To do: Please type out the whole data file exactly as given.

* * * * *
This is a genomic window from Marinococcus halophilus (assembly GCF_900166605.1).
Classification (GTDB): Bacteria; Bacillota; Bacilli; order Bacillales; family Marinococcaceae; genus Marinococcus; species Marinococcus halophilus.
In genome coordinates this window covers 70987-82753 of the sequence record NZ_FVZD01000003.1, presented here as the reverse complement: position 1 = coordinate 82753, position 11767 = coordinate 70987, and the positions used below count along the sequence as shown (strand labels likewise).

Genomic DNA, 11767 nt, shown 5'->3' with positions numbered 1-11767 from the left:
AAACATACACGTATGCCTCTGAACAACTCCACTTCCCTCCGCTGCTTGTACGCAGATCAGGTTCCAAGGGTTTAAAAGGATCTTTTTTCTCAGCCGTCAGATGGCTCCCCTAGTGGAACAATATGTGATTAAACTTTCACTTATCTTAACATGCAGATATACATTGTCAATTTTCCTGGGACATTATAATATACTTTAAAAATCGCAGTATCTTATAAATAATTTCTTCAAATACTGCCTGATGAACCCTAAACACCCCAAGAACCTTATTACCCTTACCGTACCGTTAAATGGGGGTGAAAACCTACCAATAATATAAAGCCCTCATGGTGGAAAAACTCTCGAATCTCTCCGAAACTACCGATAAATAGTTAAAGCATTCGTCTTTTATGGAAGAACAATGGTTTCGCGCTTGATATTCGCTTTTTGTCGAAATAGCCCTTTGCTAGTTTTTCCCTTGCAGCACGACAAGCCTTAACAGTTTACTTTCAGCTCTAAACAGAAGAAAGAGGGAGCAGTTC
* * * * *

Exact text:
This is a genomic window from Marinococcus halophilus (assembly GCF_900166605.1).
Classification (GTDB): Bacteria; Bacillota; Bacilli; order Bacillales; family Marinococcaceae; genus Marinococcus; species Marinococcus halophilus.
In genome coordinates this window covers 70987-82753 of the sequence record NZ_FVZD01000003.1, presented here as the reverse complement: position 1 = coordinate 82753, position 11767 = coordinate 70987, and the positions used below count along the sequence as shown (strand labels likewise).

Genomic DNA, 11767 nt, shown 5'->3' with positions numbered 1-11767 from the left:
AAACATACACGTATGCCTCTGAACAACTCCACTTCCCTCCGCTGCTTGTACGCAGATCAGGTTCCAAGGGTTTAAAAGGATCTTTTTTCTCAGCCGTCAGATGGCTCCCCTAGTGGAACAATATGTGATTAAACTTTCACTTATCTTAACATGCAGATATACATTGTCAATTTTCCTGGGACATTATAATATACTTTAAAAATCGCAGTATCTTATAAATAATTTCTTCAAATACTGCCTGATGAACCCTAAACACCCCAAGAACCTTATTACCCTTACCGTACCGTTAAATGGGGGTGAAAACCTACCAATAATATAAAGCCCTCATGGTGGAAAAACTCTCGAATCTCTCCGAAACTACCGATAAATAGTTAAAGCATTCGTCTTTTATGGAAGAACAATGGTTTCGCGCTTGATATTCGCTTTTTGTCGAAATAGCCCTTTGCTAGTTTTTCCCTTGCAGCACGACAAGCCTTAACAGTTTACTTTCAGCTCTAAACAGAAGAAAGAGGGAGCAGTTC